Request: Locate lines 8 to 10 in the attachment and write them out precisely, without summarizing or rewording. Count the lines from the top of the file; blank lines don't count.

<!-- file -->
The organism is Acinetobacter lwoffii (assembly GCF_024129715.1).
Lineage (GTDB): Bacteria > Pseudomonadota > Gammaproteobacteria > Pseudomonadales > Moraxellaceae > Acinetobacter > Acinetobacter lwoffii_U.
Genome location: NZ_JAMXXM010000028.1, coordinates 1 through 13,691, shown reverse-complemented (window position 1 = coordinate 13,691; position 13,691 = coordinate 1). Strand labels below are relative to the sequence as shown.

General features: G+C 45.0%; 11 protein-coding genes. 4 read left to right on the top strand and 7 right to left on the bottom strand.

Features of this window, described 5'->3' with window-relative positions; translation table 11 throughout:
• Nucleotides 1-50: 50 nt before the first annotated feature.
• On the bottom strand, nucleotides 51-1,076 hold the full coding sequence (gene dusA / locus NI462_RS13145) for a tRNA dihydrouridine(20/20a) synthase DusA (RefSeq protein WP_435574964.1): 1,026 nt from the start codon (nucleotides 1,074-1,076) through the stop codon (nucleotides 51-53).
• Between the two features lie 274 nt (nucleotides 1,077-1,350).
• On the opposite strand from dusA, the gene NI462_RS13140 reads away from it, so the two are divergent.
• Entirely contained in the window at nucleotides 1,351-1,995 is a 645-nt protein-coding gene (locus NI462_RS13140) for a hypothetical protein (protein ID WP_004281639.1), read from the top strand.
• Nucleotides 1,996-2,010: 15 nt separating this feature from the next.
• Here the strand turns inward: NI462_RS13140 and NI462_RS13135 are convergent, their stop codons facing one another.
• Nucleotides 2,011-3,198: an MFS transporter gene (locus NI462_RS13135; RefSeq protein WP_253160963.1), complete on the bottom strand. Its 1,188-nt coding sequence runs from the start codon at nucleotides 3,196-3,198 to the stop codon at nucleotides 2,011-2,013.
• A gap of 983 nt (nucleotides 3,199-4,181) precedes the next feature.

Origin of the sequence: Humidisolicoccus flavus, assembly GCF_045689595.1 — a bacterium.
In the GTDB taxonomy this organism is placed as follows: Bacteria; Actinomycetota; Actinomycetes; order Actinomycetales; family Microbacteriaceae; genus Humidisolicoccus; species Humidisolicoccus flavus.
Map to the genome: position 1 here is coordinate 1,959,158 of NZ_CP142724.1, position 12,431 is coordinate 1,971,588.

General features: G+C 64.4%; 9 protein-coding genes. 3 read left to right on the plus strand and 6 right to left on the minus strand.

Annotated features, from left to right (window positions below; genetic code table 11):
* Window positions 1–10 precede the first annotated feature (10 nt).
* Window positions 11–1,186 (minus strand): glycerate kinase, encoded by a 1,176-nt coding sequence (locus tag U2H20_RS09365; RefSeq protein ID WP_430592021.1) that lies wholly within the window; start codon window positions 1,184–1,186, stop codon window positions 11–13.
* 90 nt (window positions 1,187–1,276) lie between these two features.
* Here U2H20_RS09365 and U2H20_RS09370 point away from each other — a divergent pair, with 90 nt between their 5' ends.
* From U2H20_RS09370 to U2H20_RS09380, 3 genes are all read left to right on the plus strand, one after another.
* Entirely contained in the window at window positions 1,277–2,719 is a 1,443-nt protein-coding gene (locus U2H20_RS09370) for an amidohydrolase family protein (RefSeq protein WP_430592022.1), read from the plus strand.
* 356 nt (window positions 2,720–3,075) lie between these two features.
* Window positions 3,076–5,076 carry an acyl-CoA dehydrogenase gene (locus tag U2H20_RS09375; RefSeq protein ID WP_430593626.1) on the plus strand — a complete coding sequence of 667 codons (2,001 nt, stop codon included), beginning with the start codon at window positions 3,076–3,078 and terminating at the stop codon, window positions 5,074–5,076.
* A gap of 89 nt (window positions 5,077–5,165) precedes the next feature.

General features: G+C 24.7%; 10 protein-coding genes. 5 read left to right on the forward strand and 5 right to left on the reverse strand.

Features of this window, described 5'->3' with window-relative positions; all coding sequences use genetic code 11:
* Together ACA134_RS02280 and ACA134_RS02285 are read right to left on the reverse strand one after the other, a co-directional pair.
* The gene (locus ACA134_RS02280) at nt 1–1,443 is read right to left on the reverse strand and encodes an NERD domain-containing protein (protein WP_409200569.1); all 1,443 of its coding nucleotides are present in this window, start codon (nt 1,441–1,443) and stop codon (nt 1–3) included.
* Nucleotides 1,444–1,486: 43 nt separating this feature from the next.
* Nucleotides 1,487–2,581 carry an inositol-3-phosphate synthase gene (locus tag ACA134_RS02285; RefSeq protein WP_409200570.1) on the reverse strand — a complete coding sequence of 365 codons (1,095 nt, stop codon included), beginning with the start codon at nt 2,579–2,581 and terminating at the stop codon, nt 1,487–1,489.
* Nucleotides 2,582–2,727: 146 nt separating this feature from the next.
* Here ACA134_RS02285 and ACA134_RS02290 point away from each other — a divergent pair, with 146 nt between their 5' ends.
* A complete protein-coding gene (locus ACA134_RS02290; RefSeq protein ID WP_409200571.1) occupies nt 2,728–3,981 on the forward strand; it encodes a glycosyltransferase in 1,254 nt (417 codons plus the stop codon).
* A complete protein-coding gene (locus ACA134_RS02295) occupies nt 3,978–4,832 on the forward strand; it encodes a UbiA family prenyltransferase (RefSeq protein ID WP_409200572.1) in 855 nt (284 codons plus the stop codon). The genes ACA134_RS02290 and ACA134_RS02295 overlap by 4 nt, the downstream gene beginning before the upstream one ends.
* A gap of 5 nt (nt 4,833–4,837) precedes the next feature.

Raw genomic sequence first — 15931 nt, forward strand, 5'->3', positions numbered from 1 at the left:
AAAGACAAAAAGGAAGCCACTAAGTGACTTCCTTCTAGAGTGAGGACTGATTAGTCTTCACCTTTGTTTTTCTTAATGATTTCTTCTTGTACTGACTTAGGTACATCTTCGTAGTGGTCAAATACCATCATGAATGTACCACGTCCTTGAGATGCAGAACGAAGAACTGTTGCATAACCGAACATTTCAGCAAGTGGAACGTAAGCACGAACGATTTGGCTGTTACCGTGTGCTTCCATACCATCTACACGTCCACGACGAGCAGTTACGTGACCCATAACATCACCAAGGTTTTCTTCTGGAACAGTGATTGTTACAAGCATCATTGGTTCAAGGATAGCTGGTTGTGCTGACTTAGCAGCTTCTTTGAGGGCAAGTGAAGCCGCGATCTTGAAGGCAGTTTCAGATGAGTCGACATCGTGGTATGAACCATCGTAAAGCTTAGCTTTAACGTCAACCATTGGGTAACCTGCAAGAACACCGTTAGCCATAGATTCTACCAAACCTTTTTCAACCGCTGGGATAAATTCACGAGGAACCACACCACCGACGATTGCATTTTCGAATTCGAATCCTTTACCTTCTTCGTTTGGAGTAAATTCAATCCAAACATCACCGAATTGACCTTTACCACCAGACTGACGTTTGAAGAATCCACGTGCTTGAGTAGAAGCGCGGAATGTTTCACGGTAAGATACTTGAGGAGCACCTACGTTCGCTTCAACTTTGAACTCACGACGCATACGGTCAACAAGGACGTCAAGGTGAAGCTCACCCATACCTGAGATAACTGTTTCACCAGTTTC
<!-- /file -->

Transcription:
• Between the two features lie 274 nt (nucleotides 1,077-1,350).
• On the opposite strand from dusA, the gene NI462_RS13140 reads away from it, so the two are divergent.
• Entirely contained in the window at nucleotides 1,351-1,995 is a 645-nt protein-coding gene (locus NI462_RS13140) for a hypothetical protein (protein ID WP_004281639.1), read from the top strand.